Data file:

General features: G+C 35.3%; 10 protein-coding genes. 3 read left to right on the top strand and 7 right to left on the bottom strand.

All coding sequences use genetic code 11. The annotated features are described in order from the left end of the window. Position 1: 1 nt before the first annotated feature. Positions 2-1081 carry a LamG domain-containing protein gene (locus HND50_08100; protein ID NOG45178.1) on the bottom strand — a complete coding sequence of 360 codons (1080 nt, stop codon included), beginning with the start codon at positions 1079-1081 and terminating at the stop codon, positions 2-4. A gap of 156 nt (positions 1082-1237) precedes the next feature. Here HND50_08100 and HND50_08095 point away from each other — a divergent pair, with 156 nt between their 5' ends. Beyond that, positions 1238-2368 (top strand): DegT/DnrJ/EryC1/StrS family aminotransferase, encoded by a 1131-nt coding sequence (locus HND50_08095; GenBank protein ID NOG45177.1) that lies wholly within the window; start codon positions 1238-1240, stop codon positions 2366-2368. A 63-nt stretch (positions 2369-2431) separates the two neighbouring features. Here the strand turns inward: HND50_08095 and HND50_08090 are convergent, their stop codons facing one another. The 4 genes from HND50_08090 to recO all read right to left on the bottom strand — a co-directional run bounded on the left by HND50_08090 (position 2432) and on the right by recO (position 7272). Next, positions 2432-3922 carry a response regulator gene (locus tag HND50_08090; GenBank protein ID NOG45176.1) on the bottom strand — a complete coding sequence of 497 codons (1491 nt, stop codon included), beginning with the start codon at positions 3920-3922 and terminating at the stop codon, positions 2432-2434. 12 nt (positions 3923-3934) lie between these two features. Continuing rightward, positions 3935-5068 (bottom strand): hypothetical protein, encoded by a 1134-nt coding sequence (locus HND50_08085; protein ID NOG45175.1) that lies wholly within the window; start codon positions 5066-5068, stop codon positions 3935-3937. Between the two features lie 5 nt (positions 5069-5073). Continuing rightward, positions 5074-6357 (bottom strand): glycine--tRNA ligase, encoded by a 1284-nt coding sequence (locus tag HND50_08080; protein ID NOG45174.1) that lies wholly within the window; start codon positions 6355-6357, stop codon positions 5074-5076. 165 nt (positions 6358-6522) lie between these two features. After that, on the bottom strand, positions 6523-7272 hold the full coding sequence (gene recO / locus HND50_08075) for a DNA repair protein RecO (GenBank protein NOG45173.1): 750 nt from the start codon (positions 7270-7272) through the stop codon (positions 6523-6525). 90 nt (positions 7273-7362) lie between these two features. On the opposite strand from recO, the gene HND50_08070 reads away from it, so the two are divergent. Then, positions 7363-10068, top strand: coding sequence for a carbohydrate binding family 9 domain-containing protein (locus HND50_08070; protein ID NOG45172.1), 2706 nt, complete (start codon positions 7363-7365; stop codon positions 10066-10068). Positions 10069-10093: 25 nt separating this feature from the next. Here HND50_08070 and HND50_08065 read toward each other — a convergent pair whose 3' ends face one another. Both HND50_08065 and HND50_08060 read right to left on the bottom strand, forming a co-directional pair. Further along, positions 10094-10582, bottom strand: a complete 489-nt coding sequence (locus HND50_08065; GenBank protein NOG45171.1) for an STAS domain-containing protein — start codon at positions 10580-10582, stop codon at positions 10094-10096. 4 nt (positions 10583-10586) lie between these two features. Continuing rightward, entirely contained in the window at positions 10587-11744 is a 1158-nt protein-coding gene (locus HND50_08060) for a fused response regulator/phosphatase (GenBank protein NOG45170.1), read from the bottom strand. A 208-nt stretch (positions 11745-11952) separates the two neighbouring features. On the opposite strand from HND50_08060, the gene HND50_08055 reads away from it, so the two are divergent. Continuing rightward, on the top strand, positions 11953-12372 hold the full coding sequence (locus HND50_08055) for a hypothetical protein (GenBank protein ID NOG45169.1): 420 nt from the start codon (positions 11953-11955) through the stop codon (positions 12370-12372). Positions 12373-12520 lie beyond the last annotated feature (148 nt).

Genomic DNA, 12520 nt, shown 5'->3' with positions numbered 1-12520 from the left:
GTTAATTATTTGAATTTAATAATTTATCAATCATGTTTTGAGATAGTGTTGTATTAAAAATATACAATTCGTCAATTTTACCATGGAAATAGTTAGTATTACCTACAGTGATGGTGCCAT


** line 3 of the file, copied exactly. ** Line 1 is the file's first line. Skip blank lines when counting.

Genomic DNA, 12520 nt, shown 5'->3' with positions numbered 1-12520 from the left: